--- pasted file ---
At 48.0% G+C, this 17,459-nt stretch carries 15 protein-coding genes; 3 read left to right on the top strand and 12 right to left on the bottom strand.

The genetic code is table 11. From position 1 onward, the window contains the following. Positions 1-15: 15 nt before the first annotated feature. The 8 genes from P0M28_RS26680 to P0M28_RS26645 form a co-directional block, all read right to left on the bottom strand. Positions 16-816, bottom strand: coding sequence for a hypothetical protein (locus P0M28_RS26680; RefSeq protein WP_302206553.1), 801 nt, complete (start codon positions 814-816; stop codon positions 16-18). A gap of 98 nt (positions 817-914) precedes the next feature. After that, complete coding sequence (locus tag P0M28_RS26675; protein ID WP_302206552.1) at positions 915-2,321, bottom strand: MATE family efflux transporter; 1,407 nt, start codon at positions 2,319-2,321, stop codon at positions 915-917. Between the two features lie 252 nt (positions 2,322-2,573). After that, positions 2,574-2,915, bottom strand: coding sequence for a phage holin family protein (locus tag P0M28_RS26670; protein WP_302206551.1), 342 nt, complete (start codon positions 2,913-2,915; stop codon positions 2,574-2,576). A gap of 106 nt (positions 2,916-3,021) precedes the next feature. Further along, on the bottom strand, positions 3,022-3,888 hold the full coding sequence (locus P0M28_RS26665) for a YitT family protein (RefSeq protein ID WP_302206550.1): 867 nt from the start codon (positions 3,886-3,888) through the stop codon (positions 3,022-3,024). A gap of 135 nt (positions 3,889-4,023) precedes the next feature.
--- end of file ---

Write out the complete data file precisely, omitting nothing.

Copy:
At 48.0% G+C, this 17,459-nt stretch carries 15 protein-coding genes; 3 read left to right on the top strand and 12 right to left on the bottom strand.

The genetic code is table 11. From position 1 onward, the window contains the following. Positions 1-15: 15 nt before the first annotated feature. The 8 genes from P0M28_RS26680 to P0M28_RS26645 form a co-directional block, all read right to left on the bottom strand. Positions 16-816, bottom strand: coding sequence for a hypothetical protein (locus P0M28_RS26680; RefSeq protein WP_302206553.1), 801 nt, complete (start codon positions 814-816; stop codon positions 16-18). A gap of 98 nt (positions 817-914) precedes the next feature. After that, complete coding sequence (locus tag P0M28_RS26675; protein ID WP_302206552.1) at positions 915-2,321, bottom strand: MATE family efflux transporter; 1,407 nt, start codon at positions 2,319-2,321, stop codon at positions 915-917. Between the two features lie 252 nt (positions 2,322-2,573). After that, positions 2,574-2,915, bottom strand: coding sequence for a phage holin family protein (locus tag P0M28_RS26670; protein WP_302206551.1), 342 nt, complete (start codon positions 2,913-2,915; stop codon positions 2,574-2,576). A gap of 106 nt (positions 2,916-3,021) precedes the next feature. Further along, on the bottom strand, positions 3,022-3,888 hold the full coding sequence (locus P0M28_RS26665) for a YitT family protein (RefSeq protein ID WP_302206550.1): 867 nt from the start codon (positions 3,886-3,888) through the stop codon (positions 3,022-3,024). A gap of 135 nt (positions 3,889-4,023) precedes the next feature.